Responsible travel is a new way of enjoying the many sights, experiences and memories of the destination you have chosen.  It ensures that visitors and local communities alike share the benefits of tourism and travel equally, and it promotes greater understanding of and appreciation for fair and equitable business practice. Being a responsible traveller is about putting back into travel what you get from it, and here are a few considerations that you could make when next you travel.

  • Ask to see your tour operator’s responsible travel policy
  • Ask to see the environmental policy of the accommodation establishment that you have selected – don’t be fooled by vague and unsubstantiated claims
  • Help the local economy by buying local produce in preference to imported goods
  • Ask your tour operator to establish the extent to which local communities enjoy benefits from your economic spend during your stay at a location
  • If bargaining to buy an item, bear in mind that a small amount to you could be extremely important to the seller – be realistic and fair
  • Realise that often the people in the country you are visiting have different time concepts, values and thought patterns from your own, this does not make them inferior, only different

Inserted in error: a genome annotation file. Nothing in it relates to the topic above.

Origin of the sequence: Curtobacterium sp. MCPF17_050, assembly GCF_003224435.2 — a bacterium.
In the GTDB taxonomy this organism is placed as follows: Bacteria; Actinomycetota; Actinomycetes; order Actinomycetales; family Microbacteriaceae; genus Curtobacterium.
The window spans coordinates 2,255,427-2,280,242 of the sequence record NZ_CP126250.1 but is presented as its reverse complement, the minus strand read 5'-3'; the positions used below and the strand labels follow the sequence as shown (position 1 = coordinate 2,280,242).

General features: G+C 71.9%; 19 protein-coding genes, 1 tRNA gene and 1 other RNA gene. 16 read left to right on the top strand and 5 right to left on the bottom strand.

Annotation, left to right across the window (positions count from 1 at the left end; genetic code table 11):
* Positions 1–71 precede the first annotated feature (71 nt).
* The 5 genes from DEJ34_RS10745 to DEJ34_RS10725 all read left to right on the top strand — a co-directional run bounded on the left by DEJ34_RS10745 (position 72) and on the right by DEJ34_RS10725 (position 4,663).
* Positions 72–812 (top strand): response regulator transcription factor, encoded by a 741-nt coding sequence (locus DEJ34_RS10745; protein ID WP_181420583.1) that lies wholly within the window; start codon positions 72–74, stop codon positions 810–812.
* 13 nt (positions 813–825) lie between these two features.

• Cultivate the habit of asking questions and discover the pleasure that you can enjoy by seeing a different way of life through others eyes
  • Use public transport, hire a bike or walk where convenient – you’ll meet local people and get to know the place far better – always be safe and considerate
  • Use water sparingly – it is precious in many countries and the local people may not have sufficient clean water – challenge any wasteful practice at your hotel or lodge
  • Switch Something Off – whenever you leave your room, switch unnecessary lights and equipment off and play your part in reducing greenhouse emissions
  • Don’t discard litter when visiting out-of-the-way places and attractions, take it with you and dispose of it at your hotel or lodge.  Waste disposal is often a major problem at outlying attractions and sites and it leads to litter and unhealthy environments for locals
  • Respect local cultures, traditions and holy places. For example, ask permission before you photograph local people – in some countries it can cause offence
  • Learn more about the cultural experiences that you are exposed to – avoid ‘sound-byte’ tourism and encourage tour operators to provide more insight into the dances, songs and traditional experiences that they present to you
  • Do not buy products made from endangered species, hard woods, shells from beach traders, or ancient artefacts (which have probably been stolen). When visiting gift and curio shops, be aware of the source of the products on sale and if in doubt, don’t buy
  • Read up on the countries you plan to visit – the welcome will be warmer if you take an interest and speak even a few words of the local language
  • When you get home drop your tour operator a note to let them know how you got on.

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